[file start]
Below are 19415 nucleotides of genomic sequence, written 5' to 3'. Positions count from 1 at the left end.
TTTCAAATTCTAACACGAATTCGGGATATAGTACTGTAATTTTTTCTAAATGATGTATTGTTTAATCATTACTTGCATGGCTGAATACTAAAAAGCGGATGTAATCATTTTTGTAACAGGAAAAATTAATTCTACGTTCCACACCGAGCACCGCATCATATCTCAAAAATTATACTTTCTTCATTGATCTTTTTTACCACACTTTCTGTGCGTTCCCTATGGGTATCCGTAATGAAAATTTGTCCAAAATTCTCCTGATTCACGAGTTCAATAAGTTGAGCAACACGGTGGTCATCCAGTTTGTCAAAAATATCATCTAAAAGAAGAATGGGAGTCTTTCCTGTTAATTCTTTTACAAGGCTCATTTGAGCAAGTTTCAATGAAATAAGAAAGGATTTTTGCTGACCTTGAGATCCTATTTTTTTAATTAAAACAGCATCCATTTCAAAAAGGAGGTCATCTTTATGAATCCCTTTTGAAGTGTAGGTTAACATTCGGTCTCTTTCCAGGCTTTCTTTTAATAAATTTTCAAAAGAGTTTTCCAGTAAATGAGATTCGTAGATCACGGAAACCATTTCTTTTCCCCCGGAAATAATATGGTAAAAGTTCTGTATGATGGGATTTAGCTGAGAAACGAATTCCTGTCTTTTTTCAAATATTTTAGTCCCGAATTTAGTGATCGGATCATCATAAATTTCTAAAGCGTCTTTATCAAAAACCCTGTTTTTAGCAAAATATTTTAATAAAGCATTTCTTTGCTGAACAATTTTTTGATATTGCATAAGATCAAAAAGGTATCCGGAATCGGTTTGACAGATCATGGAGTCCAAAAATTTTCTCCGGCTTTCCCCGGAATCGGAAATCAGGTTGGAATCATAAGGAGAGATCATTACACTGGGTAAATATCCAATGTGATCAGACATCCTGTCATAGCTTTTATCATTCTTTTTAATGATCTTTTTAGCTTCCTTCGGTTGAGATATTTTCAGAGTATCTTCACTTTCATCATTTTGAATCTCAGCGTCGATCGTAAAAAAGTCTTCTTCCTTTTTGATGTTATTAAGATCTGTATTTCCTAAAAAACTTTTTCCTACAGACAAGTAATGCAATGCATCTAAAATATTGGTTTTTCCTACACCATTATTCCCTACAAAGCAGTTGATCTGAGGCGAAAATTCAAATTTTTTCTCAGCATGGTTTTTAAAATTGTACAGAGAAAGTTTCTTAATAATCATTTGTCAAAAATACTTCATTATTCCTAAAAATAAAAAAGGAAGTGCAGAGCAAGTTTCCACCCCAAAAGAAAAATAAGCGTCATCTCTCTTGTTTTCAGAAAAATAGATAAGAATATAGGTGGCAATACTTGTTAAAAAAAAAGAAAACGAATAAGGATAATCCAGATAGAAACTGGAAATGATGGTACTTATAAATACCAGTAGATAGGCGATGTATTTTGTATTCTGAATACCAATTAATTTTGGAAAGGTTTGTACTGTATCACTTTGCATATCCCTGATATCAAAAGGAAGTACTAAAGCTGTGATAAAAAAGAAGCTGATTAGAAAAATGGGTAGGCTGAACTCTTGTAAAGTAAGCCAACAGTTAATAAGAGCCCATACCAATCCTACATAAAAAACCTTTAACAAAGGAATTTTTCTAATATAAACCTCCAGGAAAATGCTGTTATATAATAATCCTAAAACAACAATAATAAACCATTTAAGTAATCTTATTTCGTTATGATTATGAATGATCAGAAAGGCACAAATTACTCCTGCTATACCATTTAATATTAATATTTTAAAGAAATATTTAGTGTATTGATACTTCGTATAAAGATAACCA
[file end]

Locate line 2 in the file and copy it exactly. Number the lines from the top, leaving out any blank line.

TTTCAAATTCTAACACGAATTCGGGATATAGTACTGTAATTTTTTCTAAATGATGTATTGTTTAATCATTACTTGCATGGCTGAATACTAAAAAGCGGATGTAATCATTTTTGTAACAGGAAAAATTAATTCTACGTTCCACACCGAGCACCGCATCATATCTCAAAAATTATACTTTCTTCATTGATCTTTTTTACCACACTTTCTGTGCGTTCCCTATGGGTATCCGTAATGAAAATTTGTCCAAAATTCTCCTGATTCACGAGTTCAATAAGTTGAGCAACACGGTGGTCATCCAGTTTGTCAAAAATATCATCTAAAAGAAGAATGGGAGTCTTTCCTGTTAATTCTTTTACAAGGCTCATTTGAGCAAGTTTCAATGAAATAAGAAAGGATTTTTGCTGACCTTGAGATCCTATTTTTTTAATTAAAACAGCATCCATTTCAAAAAGGAGGTCATCTTTATGAATCCCTTTTGAAGTGTAGGTTAACATTCGGTCTCTTTCCAGGCTTTCTTTTAATAAATTTTCAAAAGAGTTTTCCAGTAAATGAGATTCGTAGATCACGGAAACCATTTCTTTTCCCCCGGAAATAATATGGTAAAAGTTCTGTATGATGGGATTTAGCTGAGAAACGAATTCCTGTCTTTTTTCAAATATTTTAGTCCCGAATTTAGTGATCGGATCATCATAAATTTCTAAAGCGTCTTTATCAAAAACCCTGTTTTTAGCAAAATATTTTAATAAAGCATTTCTTTGCTGAACAATTTTTTGATATTGCATAAGATCAAAAAGGTATCCGGAATCGGTTTGACAGATCATGGAGTCCAAAAATTTTCTCCGGCTTTCCCCGGAATCGGAAATCAGGTTGGAATCATAAGGAGAGATCATTACACTGGGTAAATATCCAATGTGATCAGACATCCTGTCATAGCTTTTATCATTCTTTTTAATGATCTTTTTAGCTTCCTTCGGTTGAGATATTTTCAGAGTATCTTCACTTTCATCATTTTGAATCTCAGCGTCGATCGTAAAAAAGTCTTCTTCCTTTTTGATGTTATTAAGATCTGTATTTCCTAAAAAACTTTTTCCTACAGACAAGTAATGCAATGCATCTAAAATATTGGTTTTTCCTACACCATTATTCCCTACAAAGCAGTTGATCTGAGGCGAAAATTCAAATTTTTTCTCAGCATGGTTTTTAAAATTGTACAGAGAAAGTTTCTTAATAATCATTTGTCAAAAATACTTCATTATTCCTAAAAATAAAAAAGGAAGTGCAGAGCAAGTTTCCACCCCAAAAGAAAAATAAGCGTCATCTCTCTTGTTTTCAGAAAAATAGATAAGAATATAGGTGGCAATACTTGTTAAAAAAAAAGAAAACGAATAAGGATAATCCAGATAGAAACTGGAAATGATGGTACTTATAAATACCAGTAGATAGGCGATGTATTTTGTATTCTGAATACCAATTAATTTTGGAAAGGTTTGTACTGTATCACTTTGCATATCCCTGATATCAAAAGGAAGTACTAAAGCTGTGATAAAAAAGAAGCTGATTAGAAAAATGGGTAGGCTGAACTCTTGTAAAGTAAGCCAACAGTTAATAAGAGCCCATACCAATCCTACATAAAAAACCTTTAACAAAGGAATTTTTCTAATATAAACCTCCAGGAAAATGCTGTTATATAATAATCCTAAAACAACAATAATAAACCATTTAAGTAATCTTATTTCGTTATGATTATGAATGATCAGAAAGGCACAAATTACTCCTGCTATACCATTTAATATTAATATTTTAAAGAAATATTTAGTGTATTGATACTTCGTATAAAGATAACCA